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What is IERR (FORTRAN)

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  1. Sep 23, 2015 #1
    Code (Fortran):

    DO
          READ(11,'(a)',iostat=IERR)line

          IF ((line(1:2)/='--').and.(line/=' '))THEN
              READ(line,*,iostat=IERR) posinumber
              EXIT
          ENDIF

    ENDDO
     
    What is IERR? Is it related to error? I couldn't find any good answer researching online.

    Thanks in advance
     
    Last edited by a moderator: Sep 23, 2015
  2. jcsd
  3. Sep 23, 2015 #2

    jim mcnamara

    User Avatar

    Staff: Mentor

    It means to store the result of the I/O operation in the variable IERR.
    Code (Text):

    iostat=IERR, ERR=100
     
    A more useful construct - this braches to the 100 line label on error. At line 100 test the value of the IERR variable to find the error number. You have to code the test somewhat like this:
    Code (Text):

    100  IF (IERR .EQ. FOR$IOS_FILNOTFOU) THEN
              WRITE (6,*) 'File: ', FILNM, ' does not exist '
         ELSE IF (IERR .EQ. FOR$IOS_FILNAMSPE) THEN
            WRITE (6,*) 'File: ', FILNM, ' was bad, enter new file name'
        ELSE
        PRINT *, 'Unrecoverable error, code =', IERR
        STOP
        END IF
    Some of the above example is FORTRAN implementation-specific - meaning those FOR$xxxxx constants are not guaranteed to exist for your flavor of FORTRAN. Eeee. I haven't looked at FORTRAN for a long time.
     
  4. Sep 23, 2015 #3
    Thank you for your detailed reply. So that leads me to ask some more questions.

    DO

    READ(11,'(a)',iostat=IERR)line so I guess this means read the line 11 and test the IERR value there. What is this "(a)" for?

    IF ((line(1:2)/='--').and.(line/=' '))THEN

    READ(line,*,iostat=IERR) posinumber I must also ask you what this "posinumber" means.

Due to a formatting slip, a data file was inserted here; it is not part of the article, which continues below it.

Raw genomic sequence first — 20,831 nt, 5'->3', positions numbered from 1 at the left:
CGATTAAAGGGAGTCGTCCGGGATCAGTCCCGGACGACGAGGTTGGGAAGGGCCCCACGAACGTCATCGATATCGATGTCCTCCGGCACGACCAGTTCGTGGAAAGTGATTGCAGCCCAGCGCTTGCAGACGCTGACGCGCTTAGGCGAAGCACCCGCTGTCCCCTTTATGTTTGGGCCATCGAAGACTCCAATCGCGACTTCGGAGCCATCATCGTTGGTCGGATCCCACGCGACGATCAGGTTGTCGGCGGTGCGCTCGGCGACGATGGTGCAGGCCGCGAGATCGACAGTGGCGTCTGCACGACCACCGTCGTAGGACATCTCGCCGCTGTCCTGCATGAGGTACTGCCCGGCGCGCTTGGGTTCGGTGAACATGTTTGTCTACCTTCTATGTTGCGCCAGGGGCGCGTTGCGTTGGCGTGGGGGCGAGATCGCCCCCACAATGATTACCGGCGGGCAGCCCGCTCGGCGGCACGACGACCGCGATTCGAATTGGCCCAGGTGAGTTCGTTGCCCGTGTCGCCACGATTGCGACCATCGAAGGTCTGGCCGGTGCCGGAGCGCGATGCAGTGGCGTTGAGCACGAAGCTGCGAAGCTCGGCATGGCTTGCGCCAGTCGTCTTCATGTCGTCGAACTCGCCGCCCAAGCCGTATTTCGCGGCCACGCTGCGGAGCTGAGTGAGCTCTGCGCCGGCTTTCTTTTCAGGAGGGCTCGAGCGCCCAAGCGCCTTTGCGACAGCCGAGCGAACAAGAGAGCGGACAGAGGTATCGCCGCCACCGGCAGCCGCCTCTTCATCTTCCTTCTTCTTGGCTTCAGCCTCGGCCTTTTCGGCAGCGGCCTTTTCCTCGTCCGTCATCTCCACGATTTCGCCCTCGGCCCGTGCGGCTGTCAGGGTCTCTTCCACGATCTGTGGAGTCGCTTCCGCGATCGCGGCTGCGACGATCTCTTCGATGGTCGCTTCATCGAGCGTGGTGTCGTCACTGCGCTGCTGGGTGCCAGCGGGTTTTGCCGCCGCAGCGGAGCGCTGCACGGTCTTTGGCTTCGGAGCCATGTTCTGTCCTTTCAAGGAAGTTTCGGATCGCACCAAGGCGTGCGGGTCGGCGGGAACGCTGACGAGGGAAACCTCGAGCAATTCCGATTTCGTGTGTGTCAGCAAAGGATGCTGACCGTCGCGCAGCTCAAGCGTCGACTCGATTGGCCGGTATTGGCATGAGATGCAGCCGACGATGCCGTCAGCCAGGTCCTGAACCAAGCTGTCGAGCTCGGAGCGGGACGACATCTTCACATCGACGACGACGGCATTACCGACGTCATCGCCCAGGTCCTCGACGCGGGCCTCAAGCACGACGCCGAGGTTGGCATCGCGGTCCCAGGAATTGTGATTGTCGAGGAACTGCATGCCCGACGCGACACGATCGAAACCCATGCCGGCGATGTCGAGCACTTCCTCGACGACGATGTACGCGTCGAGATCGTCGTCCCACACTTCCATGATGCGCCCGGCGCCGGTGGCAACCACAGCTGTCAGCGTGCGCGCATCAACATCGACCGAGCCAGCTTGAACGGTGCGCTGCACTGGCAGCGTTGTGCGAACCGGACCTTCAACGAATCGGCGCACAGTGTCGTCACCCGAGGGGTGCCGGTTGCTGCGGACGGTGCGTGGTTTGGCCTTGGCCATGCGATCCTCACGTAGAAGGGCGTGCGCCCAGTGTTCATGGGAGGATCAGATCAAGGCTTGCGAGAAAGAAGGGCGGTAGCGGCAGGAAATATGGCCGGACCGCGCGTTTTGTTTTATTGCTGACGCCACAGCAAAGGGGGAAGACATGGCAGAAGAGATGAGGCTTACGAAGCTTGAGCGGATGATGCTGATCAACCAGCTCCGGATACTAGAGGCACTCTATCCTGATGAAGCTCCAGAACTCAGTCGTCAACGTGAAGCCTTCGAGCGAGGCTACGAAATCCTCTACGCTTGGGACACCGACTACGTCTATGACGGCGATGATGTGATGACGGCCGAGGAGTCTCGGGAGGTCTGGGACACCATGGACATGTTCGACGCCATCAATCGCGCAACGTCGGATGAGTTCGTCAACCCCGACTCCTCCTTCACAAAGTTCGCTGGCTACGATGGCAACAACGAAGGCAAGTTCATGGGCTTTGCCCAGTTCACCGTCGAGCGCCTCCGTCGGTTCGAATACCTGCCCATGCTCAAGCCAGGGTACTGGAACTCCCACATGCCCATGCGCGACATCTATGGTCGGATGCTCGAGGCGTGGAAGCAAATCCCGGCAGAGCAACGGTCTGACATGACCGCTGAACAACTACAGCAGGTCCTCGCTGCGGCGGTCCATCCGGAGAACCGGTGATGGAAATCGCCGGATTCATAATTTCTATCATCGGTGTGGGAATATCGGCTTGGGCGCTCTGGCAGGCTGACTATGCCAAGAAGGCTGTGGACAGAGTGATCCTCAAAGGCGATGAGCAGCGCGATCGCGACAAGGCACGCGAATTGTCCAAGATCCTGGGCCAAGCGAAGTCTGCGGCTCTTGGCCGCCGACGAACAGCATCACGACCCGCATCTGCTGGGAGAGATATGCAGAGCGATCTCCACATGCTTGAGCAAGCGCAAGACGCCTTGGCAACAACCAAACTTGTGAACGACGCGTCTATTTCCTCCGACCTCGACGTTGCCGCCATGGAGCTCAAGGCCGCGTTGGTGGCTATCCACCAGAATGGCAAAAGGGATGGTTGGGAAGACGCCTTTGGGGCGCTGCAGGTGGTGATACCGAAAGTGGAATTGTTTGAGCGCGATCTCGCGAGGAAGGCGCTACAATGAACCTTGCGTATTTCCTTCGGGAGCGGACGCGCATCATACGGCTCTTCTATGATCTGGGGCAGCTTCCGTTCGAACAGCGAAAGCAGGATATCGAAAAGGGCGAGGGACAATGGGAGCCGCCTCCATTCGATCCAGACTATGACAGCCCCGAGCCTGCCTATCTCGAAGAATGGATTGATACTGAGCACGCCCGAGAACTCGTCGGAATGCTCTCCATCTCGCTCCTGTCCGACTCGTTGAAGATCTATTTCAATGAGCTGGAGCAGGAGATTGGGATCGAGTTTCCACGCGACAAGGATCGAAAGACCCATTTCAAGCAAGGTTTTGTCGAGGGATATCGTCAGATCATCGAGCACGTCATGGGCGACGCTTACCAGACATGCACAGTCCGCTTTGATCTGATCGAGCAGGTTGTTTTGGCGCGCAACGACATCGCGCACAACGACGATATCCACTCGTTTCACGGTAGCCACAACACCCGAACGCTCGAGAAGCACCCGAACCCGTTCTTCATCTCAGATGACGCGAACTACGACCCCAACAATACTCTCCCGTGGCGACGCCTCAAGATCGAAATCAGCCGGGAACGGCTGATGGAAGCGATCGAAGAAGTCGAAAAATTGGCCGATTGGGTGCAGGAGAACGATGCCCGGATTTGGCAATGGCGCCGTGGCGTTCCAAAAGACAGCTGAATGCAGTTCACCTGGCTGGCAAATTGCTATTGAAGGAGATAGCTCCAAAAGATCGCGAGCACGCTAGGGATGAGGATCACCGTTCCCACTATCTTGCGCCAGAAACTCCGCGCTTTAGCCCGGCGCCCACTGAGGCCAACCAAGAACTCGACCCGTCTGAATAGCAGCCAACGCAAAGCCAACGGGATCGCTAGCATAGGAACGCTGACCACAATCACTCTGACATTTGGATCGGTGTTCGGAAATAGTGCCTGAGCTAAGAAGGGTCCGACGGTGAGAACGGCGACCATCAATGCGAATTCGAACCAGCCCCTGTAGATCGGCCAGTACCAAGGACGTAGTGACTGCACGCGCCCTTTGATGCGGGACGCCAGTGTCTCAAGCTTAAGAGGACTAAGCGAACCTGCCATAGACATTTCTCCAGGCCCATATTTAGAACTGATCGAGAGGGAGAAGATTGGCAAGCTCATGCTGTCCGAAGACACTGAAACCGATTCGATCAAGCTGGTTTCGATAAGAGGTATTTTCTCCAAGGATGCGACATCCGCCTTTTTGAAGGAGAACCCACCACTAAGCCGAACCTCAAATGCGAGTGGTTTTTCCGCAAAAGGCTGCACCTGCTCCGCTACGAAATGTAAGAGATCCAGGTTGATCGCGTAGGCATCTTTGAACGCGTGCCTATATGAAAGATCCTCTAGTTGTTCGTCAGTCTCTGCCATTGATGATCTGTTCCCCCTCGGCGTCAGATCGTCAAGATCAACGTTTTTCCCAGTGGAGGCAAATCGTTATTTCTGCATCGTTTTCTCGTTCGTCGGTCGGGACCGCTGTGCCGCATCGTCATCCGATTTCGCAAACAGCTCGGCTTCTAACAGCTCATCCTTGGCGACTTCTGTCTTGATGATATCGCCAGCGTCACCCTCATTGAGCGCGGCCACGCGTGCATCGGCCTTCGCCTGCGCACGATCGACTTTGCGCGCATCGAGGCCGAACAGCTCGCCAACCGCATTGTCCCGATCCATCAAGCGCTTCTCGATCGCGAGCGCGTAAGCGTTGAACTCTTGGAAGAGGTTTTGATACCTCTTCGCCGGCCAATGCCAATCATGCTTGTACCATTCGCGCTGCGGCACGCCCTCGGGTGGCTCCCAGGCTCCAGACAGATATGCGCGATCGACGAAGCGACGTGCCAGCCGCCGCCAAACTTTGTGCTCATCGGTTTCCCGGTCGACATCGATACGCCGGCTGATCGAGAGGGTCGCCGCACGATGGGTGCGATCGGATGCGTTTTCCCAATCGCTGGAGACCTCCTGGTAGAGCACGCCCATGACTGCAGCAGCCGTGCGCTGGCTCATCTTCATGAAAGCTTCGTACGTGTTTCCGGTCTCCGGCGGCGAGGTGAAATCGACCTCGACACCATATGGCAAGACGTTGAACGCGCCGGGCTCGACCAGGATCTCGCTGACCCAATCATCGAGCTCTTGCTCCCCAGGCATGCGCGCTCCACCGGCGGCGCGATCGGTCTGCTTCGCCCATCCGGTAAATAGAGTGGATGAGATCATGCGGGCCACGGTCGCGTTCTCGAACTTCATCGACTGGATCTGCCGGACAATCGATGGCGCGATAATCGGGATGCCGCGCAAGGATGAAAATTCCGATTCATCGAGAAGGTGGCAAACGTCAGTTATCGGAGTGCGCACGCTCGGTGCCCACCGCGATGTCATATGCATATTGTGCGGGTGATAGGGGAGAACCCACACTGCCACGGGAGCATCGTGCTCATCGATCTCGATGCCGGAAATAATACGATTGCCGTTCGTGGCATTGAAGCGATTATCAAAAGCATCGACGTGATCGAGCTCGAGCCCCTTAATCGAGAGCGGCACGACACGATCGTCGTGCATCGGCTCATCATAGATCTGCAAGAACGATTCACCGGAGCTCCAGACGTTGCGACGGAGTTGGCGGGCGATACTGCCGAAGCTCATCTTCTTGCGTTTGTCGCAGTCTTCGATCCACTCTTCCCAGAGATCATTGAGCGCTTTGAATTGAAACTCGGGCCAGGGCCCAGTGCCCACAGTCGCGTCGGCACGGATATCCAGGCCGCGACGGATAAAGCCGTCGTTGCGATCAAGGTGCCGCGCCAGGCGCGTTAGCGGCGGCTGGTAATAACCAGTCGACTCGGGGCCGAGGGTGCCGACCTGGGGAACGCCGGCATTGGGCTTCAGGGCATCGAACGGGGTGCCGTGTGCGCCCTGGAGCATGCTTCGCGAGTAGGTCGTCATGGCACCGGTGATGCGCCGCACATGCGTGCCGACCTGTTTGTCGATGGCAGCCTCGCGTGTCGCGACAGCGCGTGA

EXIT

    ENDIF

    ENDDO
     
  5. Sep 23, 2015 #4

    jim mcnamara

    User Avatar

    Staff: Mentor

    You have what appears to be a 'code snippet' - meaning a piece of incomplete code - I do not know if your FORTRAN compiler will compile and run it. Too many years have elapsed...

    1. it is a format specifier - this tells the compiler what kinds of input to expect
    Note that there is a * and a (a) - two different flavors of input.
    2. it is a variable, presumably it stores positive numbers - in coding your should give meaningful names to variables.
     
  6. Sep 23, 2015 #5

    You are absolutely right. It doesn't run actually. I was given an assignment to fix this and make it run. I am really new to this so I am pretty much clueless. Do you think you can help me in private?
     
  7. Sep 23, 2015 #6

    jedishrfu

    Staff: Mentor

    Ask your questions here, in general we don't help via private messaging because then others won't benefit from your questions and the subsequent answers.
     
  8. Sep 23, 2015 #7

    jedishrfu

    Staff: Mentor

    Your first read is reading data from file 11 and placing it in the "line" variable. I think the "(a)" means read it as text ie alphanumeric data.

    The "if" statement looks at the first two characters of the "line" variable to see if its "--" or two spaces and if NOT then it processes the second "read" statement

    The second "read" statement is reading from whatever file the "line" variable now holds.

    I would look at the file read by the first "read" statement to see whats inside it and piece that information together with what your program is doing to get an understanding of whats actually going on.
     
  9. Sep 23, 2015 #8
    O.K. Thanks. What about this nCtrl here. I googled and found that it means node control. What does that mean?

    DO jj=1,nCtrl

    WRITE(30,*)g_best(jj)

    ENDDO

    do j=1,p_num

    WRITE(520,*)ii,gf_best

    enddo

    ENDDO
     
  10. Sep 23, 2015 #9

    jtbell

    User Avatar

    Staff: Mentor

    Functionally, it determines how many times the DO loop will be executed. The WRITE statement will be executed nCtrl times. For any further "meaning" of that variable, you'll have to ask the person who wrote the code. Or it may be described by a comment somewhere in the code, or in any documentation that might have come with the code.

    [added later] The name of the variable (nCtrl) has nothing to do with the operation of the loop, as described in my first two sentences above. What matters is the value (number) stored in that variable: 10, 25, 1634 or whatever. Whether that variable (and the number stored in it) indicates "number of controls" or "node control" or something else, depends on the overall purpose of the code and the intention of the person who wrote it.
     
    Last edited: Sep 23, 2015
  11. Sep 23, 2015 #10

    jedishrfu

    Staff: Mentor

    Also a lot of your questions are very basic.

    I would suggest reading a book on fortran programming so you understand what "read", "write" statements are used for and how "do" and "if" statements are used.

    Here's one such reference to Fortran which may or may not apply to the version of fortran you are using:

    http://web.stanford.edu/class/me200c/tutorial_77/
     
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